Maybe you are feeling like your organization’s training practices are a little old and maybe tired. Time to revisit and breathe some new life into them! Follow these training best practices to become a superstar, ensuring that your training initiatives directly contribute to your company’s strategic goals.
Great training programs are strategy driven
Work backwards from the big picture, both in planning your training and when delivering it.
Take a look at how leadership is currently defining organizational success, and then build your training strategy in service of those larger goals.
When it comes time to execute your training, as Sheri Weaver explains, “Start with the ‘why’ and explain expectations from a high level, gradually bringing it down to a personal level for the greatest context.”
Drive your team forward with training that is engineered from the outset to move the needle on key measures of success.
Formal training makes a difference
This seems sort of obvious on a list of training best practices, but you may be surprised to hear that not all organizations do it!
Researchers Delery and Doty identified seven best practices that are related to overall organizational performance, and formal training systems are high on the list.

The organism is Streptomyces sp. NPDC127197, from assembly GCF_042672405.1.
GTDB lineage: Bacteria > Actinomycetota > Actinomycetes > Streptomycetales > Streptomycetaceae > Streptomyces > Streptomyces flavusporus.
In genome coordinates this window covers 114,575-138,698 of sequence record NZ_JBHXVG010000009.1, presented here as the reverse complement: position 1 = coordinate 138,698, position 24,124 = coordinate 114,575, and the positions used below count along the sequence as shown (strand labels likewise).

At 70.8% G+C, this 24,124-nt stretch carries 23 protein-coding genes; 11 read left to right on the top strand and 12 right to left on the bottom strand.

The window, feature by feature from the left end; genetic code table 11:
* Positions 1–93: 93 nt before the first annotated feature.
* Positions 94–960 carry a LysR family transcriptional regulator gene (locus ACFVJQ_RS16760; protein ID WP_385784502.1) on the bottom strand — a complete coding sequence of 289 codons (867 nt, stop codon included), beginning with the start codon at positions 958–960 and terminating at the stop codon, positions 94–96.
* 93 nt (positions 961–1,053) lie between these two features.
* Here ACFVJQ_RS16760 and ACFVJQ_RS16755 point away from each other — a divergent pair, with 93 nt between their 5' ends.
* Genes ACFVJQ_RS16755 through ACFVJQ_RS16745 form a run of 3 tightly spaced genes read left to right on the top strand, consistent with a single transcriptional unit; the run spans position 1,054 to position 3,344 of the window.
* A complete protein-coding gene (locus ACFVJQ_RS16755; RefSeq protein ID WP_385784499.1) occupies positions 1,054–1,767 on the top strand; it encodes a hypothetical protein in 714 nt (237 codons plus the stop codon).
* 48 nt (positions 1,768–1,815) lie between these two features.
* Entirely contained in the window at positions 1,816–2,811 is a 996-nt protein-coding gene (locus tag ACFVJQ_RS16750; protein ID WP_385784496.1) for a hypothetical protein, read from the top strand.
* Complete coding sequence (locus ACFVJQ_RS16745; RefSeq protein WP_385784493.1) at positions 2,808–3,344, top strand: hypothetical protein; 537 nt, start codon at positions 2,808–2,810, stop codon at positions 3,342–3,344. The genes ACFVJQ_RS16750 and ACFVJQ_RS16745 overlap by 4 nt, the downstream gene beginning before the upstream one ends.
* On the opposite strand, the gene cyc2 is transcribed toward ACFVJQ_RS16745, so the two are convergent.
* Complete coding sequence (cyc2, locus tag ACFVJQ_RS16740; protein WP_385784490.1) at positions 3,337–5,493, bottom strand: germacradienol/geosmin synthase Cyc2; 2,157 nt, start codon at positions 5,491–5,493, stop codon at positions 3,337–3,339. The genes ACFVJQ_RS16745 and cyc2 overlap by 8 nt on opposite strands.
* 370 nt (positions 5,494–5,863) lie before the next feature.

Be sure you are providing official training opportunities for employees rather than depending on employee selection and social processes to obtain required skills.
Embrace learning as a continuous process
As humans, we are hard-wired to act, reflect, and learn continuously. Our brains are meaning-making machines.
As an organization, you can leverage continuous improvement in order to help employees gain new skills and remain effective in your workforce. Use a range of techniques to foster ongoing learning, including:
- Always-on access to online training resources
- A mentoring program
- A steady stream of seminars, brown bag lunches, webinars and other live training events
- Shadowing, rotations or other on-the-job opportunities to learn from peers
- Individual employee training plans that encourage employees to take ownership of their professional development
Crystal clear expectations
Make sure that all people involved are very clear about the desired outcomes for each training opportunity. What are trainees expected to be able to DO by the end? And how can you best help them learn that?
This is the starting point for any training preparation. And it means resisting the temptation to explain everything. Don’t expect participants to be anything other than learners.
The importance of practice and mistakes
One of the cornerstones of successful adult learning is to provide practice opportunities in safe environments where learners can gain experience and learn from mistakes.
Sheri Weaver, the Training and Quality Assurance expert mentioned earlier, shares this chart illustrating the important of practice for long term retention:
|Told||Told and Shown||Told, Shown, and Experienced|
|Recall after 3 wks||70%||72%||85%|
|Recall after 3 mo||10%||32%||65%|
Successful training is more than just "telling." It includes hands-on learning as often as possible. And that's our hard-won advice on using training best practices to contribute to organizational success.